The Institute for Humane Studies did an interview with George Mason University economist Chris Coyne just before Valentine's Day on the economics of gifts. Chris lays out one of the standard claims that economists have made about gifts: that to the extent the recipient values the gift less than the cost to the giver, there is deadweight loss. This is the conclusion I had reached in graduate school when studying economics got me rethinking so many things. But my friend Jeff Hummel pointed out that there really can't be a deadweight loss in the standard sense because the gift buyer is making a voluntary decision. Jeff writes:
Non-monetary gifts cannot EX ANTE cause deadweight loss any more than buying yourself such a "gift," unless the purchase is involuntary. The value the recipient places on the gift is virtually irrelevant, except insofar as it enters the utility function of the gift giver. Thus, if the recipient reports to the gift giver disappointment after receiving the
gift, this may cause some EX POST deadweight loss, just as any mistaken consumer purchase. Or even rarer, if the recipient actually places a negative value (rather than just a lower value than the price) on the gift, this MIGHT also generate some deadweight loss even if the giver is unaware of the fact. Notice, this last is most likely to apply to an
insulting monetary gift, which therefore cannot be most efficient, despite what Chris says. I know that the non-monetary gift as a supposed example of deadweight loss has even found its way into texts, but it is based on a misunderstanding of welfare economics.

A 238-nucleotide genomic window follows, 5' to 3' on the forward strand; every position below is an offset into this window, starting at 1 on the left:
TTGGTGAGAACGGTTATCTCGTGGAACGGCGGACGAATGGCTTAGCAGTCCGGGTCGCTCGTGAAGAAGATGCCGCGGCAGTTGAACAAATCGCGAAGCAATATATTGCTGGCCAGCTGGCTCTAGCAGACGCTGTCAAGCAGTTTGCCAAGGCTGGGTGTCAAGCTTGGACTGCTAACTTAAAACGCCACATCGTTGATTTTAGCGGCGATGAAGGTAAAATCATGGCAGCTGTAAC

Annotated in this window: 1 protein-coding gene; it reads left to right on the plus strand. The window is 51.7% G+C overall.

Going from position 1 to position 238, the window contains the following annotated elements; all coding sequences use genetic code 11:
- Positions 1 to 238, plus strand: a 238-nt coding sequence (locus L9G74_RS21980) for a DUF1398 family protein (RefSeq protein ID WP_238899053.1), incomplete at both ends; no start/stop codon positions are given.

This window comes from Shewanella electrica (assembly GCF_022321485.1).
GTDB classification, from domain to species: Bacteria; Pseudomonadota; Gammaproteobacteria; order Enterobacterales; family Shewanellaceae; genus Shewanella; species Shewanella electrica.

What about Chris's second idea in the interview that the purpose of giving is to signal? I agree with that and I'm glad that years ago I came to that conclusion. I made piece with the idea of gift giving, a peace that has helped my 28-year-old marriage survive and, typically, thrive. But I don't agree that the key is for the gift-giver to signal by bearing a high cost. That might be true for some gift recipients; it's not true for the recipient I know best--my wife. What I've learned over the years is that the "signal" my wife values is that she is visible to me--that I've noticed what she likes and doesn't like. So, for example, one of my biggest victories, when I was on sabbatical in Australia, was buying for her Christmas present three tickets for the stage play, "Shirley Valentine," because that is one of her favorite movies. I rarely hit such home runs, but at least I understand the "game."
Jeff points out:
If the problem with monetary gifts were ONLY costly signaling, as Chris repeatedly implies, why wouldn't simply increasing the value of a cash gift solve the problem? He never adequately explains how asymmetric information has anything to do with gift giving, nor the exact signaling problem involved with a pure cash gift. It clearly involves much more than just the cost to the giver. [ME: I agree; thus my point above.] Here is Greg Mankiw's somewhat clearer, although still incomplete, explanation of what is going on. Notice, Mankiw does not claim that non-monetary gifts generate deadweight loss.